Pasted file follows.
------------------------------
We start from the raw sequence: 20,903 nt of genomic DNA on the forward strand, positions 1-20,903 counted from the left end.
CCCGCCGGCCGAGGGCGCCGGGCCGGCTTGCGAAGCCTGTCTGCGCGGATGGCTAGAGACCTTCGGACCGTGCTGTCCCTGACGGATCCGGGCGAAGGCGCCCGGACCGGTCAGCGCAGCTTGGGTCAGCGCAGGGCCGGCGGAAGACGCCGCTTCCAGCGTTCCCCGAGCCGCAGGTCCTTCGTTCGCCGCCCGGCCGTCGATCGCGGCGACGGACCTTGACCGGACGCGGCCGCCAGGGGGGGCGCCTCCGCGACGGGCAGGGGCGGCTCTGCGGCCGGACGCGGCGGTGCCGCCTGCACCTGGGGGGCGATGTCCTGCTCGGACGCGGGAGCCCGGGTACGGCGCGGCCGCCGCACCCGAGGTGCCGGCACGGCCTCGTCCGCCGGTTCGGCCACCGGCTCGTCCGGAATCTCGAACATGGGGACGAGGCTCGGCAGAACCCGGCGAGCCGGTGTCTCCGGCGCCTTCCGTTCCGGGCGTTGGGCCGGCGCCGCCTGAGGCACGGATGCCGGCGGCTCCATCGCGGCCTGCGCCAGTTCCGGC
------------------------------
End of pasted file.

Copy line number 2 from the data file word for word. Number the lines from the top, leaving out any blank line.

CCCGCCGGCCGAGGGCGCCGGGCCGGCTTGCGAAGCCTGTCTGCGCGGATGGCTAGAGACCTTCGGACCGTGCTGTCCCTGACGGATCCGGGCGAAGGCGCCCGGACCGGTCAGCGCAGCTTGGGTCAGCGCAGGGCCGGCGGAAGACGCCGCTTCCAGCGTTCCCCGAGCCGCAGGTCCTTCGTTCGCCGCCCGGCCGTCGATCGCGGCGACGGACCTTGACCGGACGCGGCCGCCAGGGGGGGCGCCTCCGCGACGGGCAGGGGCGGCTCTGCGGCCGGACGCGGCGGTGCCGCCTGCACCTGGGGGGCGATGTCCTGCTCGGACGCGGGAGCCCGGGTACGGCGCGGCCGCCGCACCCGAGGTGCCGGCACGGCCTCGTCCGCCGGTTCGGCCACCGGCTCGTCCGGAATCTCGAACATGGGGACGAGGCTCGGCAGAACCCGGCGAGCCGGTGTCTCCGGCGCCTTCCGTTCCGGGCGTTGGGCCGGCGCCGCCTGAGGCACGGATGCCGGCGGCTCCATCGCGGCCTGCGCCAGTTCCGGC